Wild buzz: The nature of art

  • Vikram Jit Singh, Hindustan Times, Chandigarh
  • Updated: Dec 13, 2015 11:30 IST
(Photo by Parveen Kumar)

Three years back, artist Parveen Kumar’s mother lay dead on a cot. As mourners filed in to pay respects, Parveen’s cellphone would not stop ringing. The first of a nearly 100 calls that day congratulated Parveen thus: ‘’Bahut, bahut vadhaiyaan hon’’. The rest of the calls were in similar vein. Those calls were from readers and environmentalists, who did not know Parveen’s mother had passed away. They were reacting to an article published that very morning in a vernacular daily highlighting Parveen’s remarkable photo-essay on rag-picker kids diving virtually naked into the polluted Budda Nallah, Ludhiana, in icy December and fishing out leather, aluminium foils, plastics etc. The article had carried Parveen’s cell number. The callers wanted to assist in the cause of the kids and Budda Nallah. But Parveen reeled under the surreal circumstance of his intensely-loved mother, who had nursed him through polio, lying lifeless and callers congratulating him.

Parveen, who teaches fine arts at Ludhiana’s Government College for Girls, is deeply anguished when humans wage a war of attrition on nature. His drawings, or refined forms of doodling accomplished with a ball-point pen, were on display at Chandigarh’s Punjab Kala Bhawan to mark World Disabilities Day. In a particularly sensuous drawing which pays homage to nature’s powers of creative energy, Parveen explores the theme of a mother goddess, a beckoning blend of procreative duties and yearnings of female sexuality, a merging of youthful physical splendour and mental vigour.

The goddess’ right thigh tapers to a fish spewing eggs from its mouth representing creation. A cruel, bear-like face at the end of the left thigh eats a fish showing destruction but one that sustains another creature’s life. An elephant with an extending trunk in the upper right thigh, representing male sexuality, is drawn by the beckoning right hand of the goddess. Breasts, like ‘’ripe mangoes’’ as Parveen describes them, show a female’s milk nurturing as well as seductive prowess. The ribs are snake hatchlings showing creation from white stone-like eggs in the left thigh upwards. The goddess reaches for the moon with her unfolding-flower-like right hand representing the softest of feminine touch, a flight of imagination reaching for cosmic sustenance. A tree, birds, roots, fish represent nature’s basic elements in this piece of art where diverse creatures create a unity in the silhouette of an apex human.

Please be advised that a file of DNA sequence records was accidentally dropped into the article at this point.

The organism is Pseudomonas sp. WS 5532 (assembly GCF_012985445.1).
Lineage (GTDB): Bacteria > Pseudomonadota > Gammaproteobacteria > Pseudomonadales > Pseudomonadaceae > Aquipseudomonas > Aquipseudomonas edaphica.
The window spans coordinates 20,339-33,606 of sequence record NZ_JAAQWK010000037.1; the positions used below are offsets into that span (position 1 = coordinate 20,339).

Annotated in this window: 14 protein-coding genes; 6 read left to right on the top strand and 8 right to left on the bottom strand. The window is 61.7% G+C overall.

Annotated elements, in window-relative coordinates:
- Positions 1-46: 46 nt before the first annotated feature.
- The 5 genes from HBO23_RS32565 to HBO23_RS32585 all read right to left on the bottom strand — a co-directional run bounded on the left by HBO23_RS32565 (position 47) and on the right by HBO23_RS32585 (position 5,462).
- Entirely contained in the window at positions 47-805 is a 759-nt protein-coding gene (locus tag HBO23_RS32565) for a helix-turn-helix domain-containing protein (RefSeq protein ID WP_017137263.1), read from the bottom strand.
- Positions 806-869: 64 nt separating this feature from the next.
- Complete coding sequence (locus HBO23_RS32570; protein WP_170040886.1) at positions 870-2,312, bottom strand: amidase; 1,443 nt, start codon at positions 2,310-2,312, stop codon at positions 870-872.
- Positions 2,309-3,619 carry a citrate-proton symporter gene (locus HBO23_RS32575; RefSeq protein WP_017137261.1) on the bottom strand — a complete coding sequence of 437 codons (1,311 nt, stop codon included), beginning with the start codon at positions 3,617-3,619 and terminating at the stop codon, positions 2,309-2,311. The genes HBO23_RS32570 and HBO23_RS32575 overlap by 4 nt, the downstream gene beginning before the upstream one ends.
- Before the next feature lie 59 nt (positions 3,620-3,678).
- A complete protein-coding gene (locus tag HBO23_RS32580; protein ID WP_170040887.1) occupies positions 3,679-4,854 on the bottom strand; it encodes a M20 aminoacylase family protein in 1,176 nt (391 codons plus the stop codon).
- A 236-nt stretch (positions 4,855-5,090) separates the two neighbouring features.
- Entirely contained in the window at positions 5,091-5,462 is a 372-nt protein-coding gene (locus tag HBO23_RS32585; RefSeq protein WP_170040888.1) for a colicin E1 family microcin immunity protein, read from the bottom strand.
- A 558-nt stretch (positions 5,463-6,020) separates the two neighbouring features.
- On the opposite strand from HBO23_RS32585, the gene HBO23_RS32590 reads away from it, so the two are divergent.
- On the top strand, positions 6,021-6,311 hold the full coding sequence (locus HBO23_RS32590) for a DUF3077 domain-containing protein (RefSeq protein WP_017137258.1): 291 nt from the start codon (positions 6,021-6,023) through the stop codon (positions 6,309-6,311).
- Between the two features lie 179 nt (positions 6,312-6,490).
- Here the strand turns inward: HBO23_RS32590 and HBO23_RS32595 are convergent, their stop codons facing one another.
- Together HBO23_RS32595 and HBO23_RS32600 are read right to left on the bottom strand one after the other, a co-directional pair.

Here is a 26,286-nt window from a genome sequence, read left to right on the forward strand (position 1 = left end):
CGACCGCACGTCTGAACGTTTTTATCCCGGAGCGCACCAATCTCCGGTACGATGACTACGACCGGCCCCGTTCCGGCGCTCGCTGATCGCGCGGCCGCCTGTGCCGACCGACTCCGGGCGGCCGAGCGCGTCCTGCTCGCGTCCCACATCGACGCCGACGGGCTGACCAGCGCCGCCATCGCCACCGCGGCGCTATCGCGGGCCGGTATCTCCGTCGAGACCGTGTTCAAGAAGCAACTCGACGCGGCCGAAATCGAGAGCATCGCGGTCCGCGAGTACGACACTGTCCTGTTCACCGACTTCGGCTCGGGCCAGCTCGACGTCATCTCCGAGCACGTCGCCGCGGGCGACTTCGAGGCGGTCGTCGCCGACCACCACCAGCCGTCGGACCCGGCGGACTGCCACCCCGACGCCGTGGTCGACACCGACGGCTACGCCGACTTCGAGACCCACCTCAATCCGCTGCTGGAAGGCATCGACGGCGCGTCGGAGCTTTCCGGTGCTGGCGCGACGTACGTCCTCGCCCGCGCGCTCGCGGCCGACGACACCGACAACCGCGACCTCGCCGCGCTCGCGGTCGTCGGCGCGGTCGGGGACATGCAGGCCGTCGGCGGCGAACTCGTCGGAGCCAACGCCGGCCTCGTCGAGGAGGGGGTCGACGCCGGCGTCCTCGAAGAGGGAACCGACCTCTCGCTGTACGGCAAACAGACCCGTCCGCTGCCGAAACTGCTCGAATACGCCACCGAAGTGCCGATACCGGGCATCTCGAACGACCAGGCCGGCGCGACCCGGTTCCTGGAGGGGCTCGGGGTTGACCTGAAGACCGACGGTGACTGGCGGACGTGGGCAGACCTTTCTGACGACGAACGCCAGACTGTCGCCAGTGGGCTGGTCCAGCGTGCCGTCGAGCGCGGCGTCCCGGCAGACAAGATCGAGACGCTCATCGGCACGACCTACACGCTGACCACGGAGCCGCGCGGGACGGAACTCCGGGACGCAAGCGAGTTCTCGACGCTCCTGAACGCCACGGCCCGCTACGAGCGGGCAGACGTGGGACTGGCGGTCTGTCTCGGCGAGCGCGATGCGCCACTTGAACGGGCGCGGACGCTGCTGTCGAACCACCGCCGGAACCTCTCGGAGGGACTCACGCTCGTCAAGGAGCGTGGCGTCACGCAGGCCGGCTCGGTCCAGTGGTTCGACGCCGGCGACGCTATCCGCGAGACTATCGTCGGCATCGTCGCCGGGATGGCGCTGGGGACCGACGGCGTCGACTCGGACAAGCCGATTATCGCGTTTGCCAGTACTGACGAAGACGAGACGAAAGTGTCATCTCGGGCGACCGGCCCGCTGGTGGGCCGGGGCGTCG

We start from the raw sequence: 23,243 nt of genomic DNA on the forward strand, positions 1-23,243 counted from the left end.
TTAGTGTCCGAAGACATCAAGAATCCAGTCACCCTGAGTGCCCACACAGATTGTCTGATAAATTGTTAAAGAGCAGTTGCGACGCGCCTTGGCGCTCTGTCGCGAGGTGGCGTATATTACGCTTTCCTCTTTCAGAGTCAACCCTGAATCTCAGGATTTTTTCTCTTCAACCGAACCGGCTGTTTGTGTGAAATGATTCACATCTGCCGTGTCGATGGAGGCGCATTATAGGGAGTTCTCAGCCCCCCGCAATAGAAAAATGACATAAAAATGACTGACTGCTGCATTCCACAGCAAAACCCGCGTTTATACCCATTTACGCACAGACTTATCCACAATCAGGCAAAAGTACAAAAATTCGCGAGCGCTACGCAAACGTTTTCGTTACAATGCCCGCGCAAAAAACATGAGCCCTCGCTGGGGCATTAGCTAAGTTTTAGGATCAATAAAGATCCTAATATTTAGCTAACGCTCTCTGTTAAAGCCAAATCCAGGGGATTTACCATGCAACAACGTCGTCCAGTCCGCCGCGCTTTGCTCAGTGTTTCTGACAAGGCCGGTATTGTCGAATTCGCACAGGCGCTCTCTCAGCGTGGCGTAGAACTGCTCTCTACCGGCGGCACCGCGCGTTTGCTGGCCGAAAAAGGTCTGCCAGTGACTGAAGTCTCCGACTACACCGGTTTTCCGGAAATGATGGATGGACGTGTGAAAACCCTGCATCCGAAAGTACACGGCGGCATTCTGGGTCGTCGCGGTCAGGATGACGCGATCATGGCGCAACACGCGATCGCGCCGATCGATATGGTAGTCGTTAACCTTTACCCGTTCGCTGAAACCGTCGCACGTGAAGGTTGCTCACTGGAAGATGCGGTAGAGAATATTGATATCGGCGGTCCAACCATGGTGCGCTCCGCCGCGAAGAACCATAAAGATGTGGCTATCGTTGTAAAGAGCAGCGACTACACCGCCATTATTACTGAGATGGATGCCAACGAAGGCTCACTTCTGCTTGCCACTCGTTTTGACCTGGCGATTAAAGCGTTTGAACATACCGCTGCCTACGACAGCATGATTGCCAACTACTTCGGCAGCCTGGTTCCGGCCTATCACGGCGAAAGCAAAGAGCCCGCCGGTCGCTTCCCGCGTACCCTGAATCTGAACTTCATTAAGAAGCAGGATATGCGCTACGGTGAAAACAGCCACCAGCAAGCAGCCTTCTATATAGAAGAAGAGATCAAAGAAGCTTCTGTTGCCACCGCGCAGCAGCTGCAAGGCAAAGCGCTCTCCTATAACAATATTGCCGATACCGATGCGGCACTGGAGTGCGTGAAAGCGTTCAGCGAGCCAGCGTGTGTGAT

A rare picture of the Rudraprayag man-eater’s head taken by Corbett himself. (Photo: TWEED MEDIA / OUP ARCHIVES)

Many weapons custom-made for the Indian nobility by British gunmakers were bought after Independence by foreign collectors and now occupy niche spaces in gunrooms in the West. However, Jim Corbett’s .275 Mauser bolt-action Rigby rifle took a somewhat different path before it finally landed up in its parental home at the John Rigby & Co. gunroom at Pensbury Place, London. The rifle was presented to Corbett in 1907 by the then Lt Governor of the United Provinces, Sir JP Hewitt, as an award for shooting the Champawat tiger, which killed 436 humans.

Corbett’s rifle and the letter he wrote to OUP’s G. Cumberlege. (Photo: TWEED MEDIA / JOHN RIGBY & CO.)

The rifle first left Corbett when he gifted it to his publishers, Oxford University Press (OUP). The bachelor hunter’s letter to OUP’s Geoffrey Cumberlege of September 17, 1954, is an extraordinary tribute to his robust rifle companion: ‘’This rifle has accounted for many man-eaters, and its exploits are mentioned a hundred times in my books. My shooting days are now over and I am wondering if you can find a corner in Amen House (OUP’s then premises in London) where this faithful old friend, who has saved my life on many occasions, could pass his well-earned retirement in peace and comfort. He would not feel lonely at Amen House for he would know that he was among friends.’’

The rifle rested peacefully till 1978 when the Oxford Police impounded the rifle in a period of tightening firearm possession laws. The rifle had been moved by OUP to Oxford in 1976 from Amen House, London. Corbett’s rifle never faced trouble from Scotland Yard in the years it rested in peace (RIP) at Amen House.

Rigby’s has ensured that the rifle, though in firing condition, will remain faithful to Corbett. ‘’After the rifle was impounded, it was released to Rigby (on Pall Mall at the time) for storage. From there it passed to J Roberts & Son for storage when the name (Rigby) was sold to the US in 1997. Upon (the brand name) returning to the UK, Rigby took the rifle back into storage. Earlier this year, we contacted OUP to ask if we could buy the rifle. We felt very strongly that it should be on public display for everyone to enjoy. The rifle will not be fired while at Rigby in respect to Corbett’s wishes. In his letter to OUP he states ‘his faithful old friend should pass into retirement in peace and comfort’. After seeing this, we felt it inappropriate for the rifle to be used,’’ Rigby’s Managing Director, Marc Newton, told this writer.

Rigby has scheduled an India tour in April 2016 with the rifle, and will donate Rs 13 lakh to Corbett National Park.


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